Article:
CHAINO / KAVA KON: Tiki Exotica Music's Zombie Bamboos in the Zero Gravity Lounge

The Luau Hut Part 2: 


Tiki Exotica Music's Zombie Bamboos in the Zero Gravity Lounge

This piece was originally published August 31st, 2009.

Welcome back to the second installment of The Mystery Box's Luau Hut: My take on all things from the world of Tiki.

This week I take a look at two new album releases that are both currently residing here under the thatched roof in Tiki-ville HQ.

These albums share similar qualities of what makes Tiki so much fun—a dreamlike fantasy and make believe musical playground world that really doesn't and never really did exist—just like the best Tiki anything.

These albums are similar enough so that they both sit side by side nicely as companion listening, yet, at the same time these recordings couldn't be more dissimilar—each arriving from different places within Tiki music's history.

The first album is a reissue of a 1957 release from a mysterious Tiki Exotica performer of the past named Chaino. The other album is the second release from a modern primitive Detroit duo that call themseleves Kava Kon.

Kirby Allan presents CHAINO: Eye Of The Spectre (Dionysus 2009)

Leon Johnson was born in Philadelphia, PA in 1927, grew up in Chicago and at some point decided to become a decidedly original wildman of the bongos using the inimitable name of Chaino. He later met up with famed Hollywood music producer Kirby Allan, who, after traveling in Africa, had become a big fan of the drumming and styles he heard while there. Attempting to reproduce these sounds for an American audience, he and Chaino, unleashed their vision of Afro-exotic mayhem onto the listening public by managing to get four albums released on four different record labels almost simultaneously while even a fifth album came out few months later sharing the same record label as Lawrence Welk.

Eye Of The Spectre, recorded at the renowned Gold Star Recording Studio, was originally called Night Of The Spectre and later reissued and retitled Jungle Mating Rhythms with different cover art. Now fully restored to its original crazyman erotica cover (remember that this cover came out in the conservative fifties) the record is steeped in a mesmerizing strangeness of loose abandon and demented jungle swinging. Chaino is at once comical with his various grunts, screams and moans and thoroughly compelling in his masterful percussive performances.

From the first eerie whistle w/bongo accompaniment on the first track, oddly enough entitled "Bongos Whistling" you know you are going on a different sort of musical ride. Sordidly sexy affairs as "Sumac" and "Don't Do it To Me" continue this feast often with Chaino's signature bongo playing and eclectic array of percussion instruments. Other gems include the magnificently titled "Zombie Bamboos," "Mating Calypso," "Afri Cuban" and the spectacular closer "Secret Jungle Path."

With this album Chaino managed to come up with hypnotic instrumentals that capture a sort of weird non existent primitive seductiveness. It's startling, but still makes for some relaxing background Tiki music—or when you need something completely different on that road trip to some heart of darkness.

Chaino and his "Eye Of The Spectre" album is an absorbing wonder of kooky playfulness and furious erotic abandonment wrapped up in a completely enjoyable listening experience.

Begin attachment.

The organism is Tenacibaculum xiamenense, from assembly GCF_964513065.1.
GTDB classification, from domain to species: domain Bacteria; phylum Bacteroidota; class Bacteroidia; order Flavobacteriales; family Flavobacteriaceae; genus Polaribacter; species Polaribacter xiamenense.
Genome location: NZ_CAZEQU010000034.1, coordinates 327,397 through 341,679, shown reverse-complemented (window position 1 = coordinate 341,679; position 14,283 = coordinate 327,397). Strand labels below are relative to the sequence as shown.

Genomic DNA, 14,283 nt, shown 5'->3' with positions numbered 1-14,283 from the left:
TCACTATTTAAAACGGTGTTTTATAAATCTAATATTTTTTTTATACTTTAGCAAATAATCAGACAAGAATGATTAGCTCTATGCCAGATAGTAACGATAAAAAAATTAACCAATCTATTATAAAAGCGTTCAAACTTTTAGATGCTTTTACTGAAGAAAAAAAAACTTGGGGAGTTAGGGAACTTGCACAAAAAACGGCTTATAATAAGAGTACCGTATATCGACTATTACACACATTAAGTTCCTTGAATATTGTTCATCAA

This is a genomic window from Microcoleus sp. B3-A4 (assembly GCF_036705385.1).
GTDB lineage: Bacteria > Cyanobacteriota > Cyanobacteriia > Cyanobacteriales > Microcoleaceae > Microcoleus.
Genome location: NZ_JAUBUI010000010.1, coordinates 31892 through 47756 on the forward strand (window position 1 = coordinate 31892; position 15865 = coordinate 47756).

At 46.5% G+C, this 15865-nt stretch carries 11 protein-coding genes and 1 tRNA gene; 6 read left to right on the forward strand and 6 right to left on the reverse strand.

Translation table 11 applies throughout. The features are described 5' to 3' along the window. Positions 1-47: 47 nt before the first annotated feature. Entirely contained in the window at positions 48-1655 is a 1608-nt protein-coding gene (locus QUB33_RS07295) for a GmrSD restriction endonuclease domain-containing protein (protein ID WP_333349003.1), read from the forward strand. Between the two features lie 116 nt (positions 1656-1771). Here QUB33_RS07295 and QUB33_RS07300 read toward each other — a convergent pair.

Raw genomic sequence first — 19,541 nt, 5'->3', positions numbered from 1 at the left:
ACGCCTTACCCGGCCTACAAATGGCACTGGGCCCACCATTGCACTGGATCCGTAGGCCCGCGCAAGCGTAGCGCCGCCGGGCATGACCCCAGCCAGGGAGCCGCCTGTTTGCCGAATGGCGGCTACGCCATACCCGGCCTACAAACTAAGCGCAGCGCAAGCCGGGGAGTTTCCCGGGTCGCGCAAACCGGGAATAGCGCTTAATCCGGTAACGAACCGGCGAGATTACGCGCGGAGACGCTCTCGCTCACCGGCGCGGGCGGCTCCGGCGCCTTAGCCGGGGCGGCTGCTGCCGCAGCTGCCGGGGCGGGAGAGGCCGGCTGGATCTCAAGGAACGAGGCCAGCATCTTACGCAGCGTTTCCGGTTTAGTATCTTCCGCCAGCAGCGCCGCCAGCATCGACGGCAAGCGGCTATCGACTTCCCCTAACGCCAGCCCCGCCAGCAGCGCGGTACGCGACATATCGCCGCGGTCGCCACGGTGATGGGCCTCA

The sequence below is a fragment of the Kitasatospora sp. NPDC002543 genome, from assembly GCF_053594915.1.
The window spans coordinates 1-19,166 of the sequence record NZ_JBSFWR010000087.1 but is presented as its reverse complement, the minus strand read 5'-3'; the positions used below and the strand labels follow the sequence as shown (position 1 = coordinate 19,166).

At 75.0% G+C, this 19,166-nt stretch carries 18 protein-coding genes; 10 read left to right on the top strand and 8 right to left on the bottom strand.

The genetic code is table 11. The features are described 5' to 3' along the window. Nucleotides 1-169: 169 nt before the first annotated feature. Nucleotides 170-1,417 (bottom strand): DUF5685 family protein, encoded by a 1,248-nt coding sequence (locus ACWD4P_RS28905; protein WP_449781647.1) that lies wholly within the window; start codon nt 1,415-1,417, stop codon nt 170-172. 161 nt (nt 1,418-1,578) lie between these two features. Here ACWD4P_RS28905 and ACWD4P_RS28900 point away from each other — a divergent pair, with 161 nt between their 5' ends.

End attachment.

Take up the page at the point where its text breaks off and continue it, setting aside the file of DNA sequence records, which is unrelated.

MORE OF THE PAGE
* * * * *

Kava Kon: Tiki For The Atomic Age (Dionysus 2009)

With this, their second album, Detroit duo Kava Kon have created a seamless blend of the past, present and future of Tiki Exotica music. In many ways, like Chaino's illusion of deep jungle erotica, Kava Kon has created a landscape of sound for a time and place that never quite is.

Kava Kon (Nels Truesdell and Bob Kress) freely blend their experiences and influences within the classical world, Joe Meek's spacetrumental otherworldly pop productions, psychotronic film soundtracks, dub and electronica to concoct a richly varied next step onward for the timeline of Tiki music's history and development.

Musically acknowledging the early pioneers of Tiki sounds, Les Baxter and Martin Denny, Kava Kon never actually imitates these greats, but instead hints at them and shuffles the deck of sounds that these Exotica craftsman made famous. Some of the arrangements and instrumentation recall Les Baxter's non Tiki soundtrack work for horror and other genre films. Vintage instrumentation sidles up to pulses while soothing female voices are juxtaposed against classical piano motifs.

Kava Kon has crafted a superb blending of music for anyone who wishes to find a detour from the past's exotica, without straying into a clever for cleverness sake ditch. Never too precious, and I fully believe that this album will not someday end up sounding dated or lifeless.

Tiki For The Atomic Age is a wonderful adventure through the many different forms that Tiki Exotica music can take, all within one album. A few of the song titles convey the album's intentions clearly: "The Atomic Clock," "Turkish Honey," "The Exotic Traveler," "Polynesia Poppies," "Zero Gravity Lounge" and the final track, "Journey Home."

Don't leave home without this...

Both of these gems are now available from the splendidly named, fine folks at Dionysus Records, who are also in the midst of celebrating 25 (!) years of kickstarting resurgences in garage, lounge, surf, Tiki Exotica and rockabilly music with over 500 (!!) releases in their catalog. If there's a party somewhere, there's a good chance that Dionysus is throwing it.

Check out their unbelievably groovy web site here and don't forget to tell them Robert Jaz gave you the directions to their swingin' affair.

Until next time, keep swimming with the lotus petals...

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